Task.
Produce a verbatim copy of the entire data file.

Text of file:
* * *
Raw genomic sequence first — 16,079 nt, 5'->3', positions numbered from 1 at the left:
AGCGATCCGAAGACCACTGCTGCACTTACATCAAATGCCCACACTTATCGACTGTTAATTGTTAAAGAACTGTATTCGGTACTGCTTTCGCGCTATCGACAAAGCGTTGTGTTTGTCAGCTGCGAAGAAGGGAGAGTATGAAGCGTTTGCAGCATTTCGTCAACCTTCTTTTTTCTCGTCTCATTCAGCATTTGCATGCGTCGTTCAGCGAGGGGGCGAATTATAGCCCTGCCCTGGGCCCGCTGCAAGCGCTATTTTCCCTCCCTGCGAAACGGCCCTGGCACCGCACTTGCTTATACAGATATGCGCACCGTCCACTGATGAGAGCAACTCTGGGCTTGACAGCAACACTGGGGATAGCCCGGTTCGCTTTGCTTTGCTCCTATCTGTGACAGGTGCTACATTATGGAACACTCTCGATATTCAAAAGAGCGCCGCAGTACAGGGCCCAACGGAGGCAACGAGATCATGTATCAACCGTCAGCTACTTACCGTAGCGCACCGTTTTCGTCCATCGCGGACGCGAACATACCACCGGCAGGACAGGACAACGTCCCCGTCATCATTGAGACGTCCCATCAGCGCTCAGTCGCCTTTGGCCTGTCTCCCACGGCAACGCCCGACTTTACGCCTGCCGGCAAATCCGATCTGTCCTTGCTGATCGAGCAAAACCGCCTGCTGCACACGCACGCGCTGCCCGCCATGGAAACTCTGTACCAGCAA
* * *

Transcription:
Raw genomic sequence first — 16,079 nt, 5'->3', positions numbered from 1 at the left:
AGCGATCCGAAGACCACTGCTGCACTTACATCAAATGCCCACACTTATCGACTGTTAATTGTTAAAGAACTGTATTCGGTACTGCTTTCGCGCTATCGACAAAGCGTTGTGTTTGTCAGCTGCGAAGAAGGGAGAGTATGAAGCGTTTGCAGCATTTCGTCAACCTTCTTTTTTCTCGTCTCATTCAGCATTTGCATGCGTCGTTCAGCGAGGGGGCGAATTATAGCCCTGCCCTGGGCCCGCTGCAAGCGCTATTTTCCCTCCCTGCGAAACGGCCCTGGCACCGCACTTGCTTATACAGATATGCGCACCGTCCACTGATGAGAGCAACTCTGGGCTTGACAGCAACACTGGGGATAGCCCGGTTCGCTTTGCTTTGCTCCTATCTGTGACAGGTGCTACATTATGGAACACTCTCGATATTCAAAAGAGCGCCGCAGTACAGGGCCCAACGGAGGCAACGAGATCATGTATCAACCGTCAGCTACTTACCGTAGCGCACCGTTTTCGTCCATCGCGGACGCGAACATACCACCGGCAGGACAGGACAACGTCCCCGTCATCATTGAGACGTCCCATCAGCGCTCAGTCGCCTTTGGCCTGTCTCCCACGGCAACGCCCGACTTTACGCCTGCCGGCAAATCCGATCTGTCCTTGCTGATCGAGCAAAACCGCCTGCTGCACACGCACGCGCTGCCCGCCATGGAAACTCTGTACCAGCAA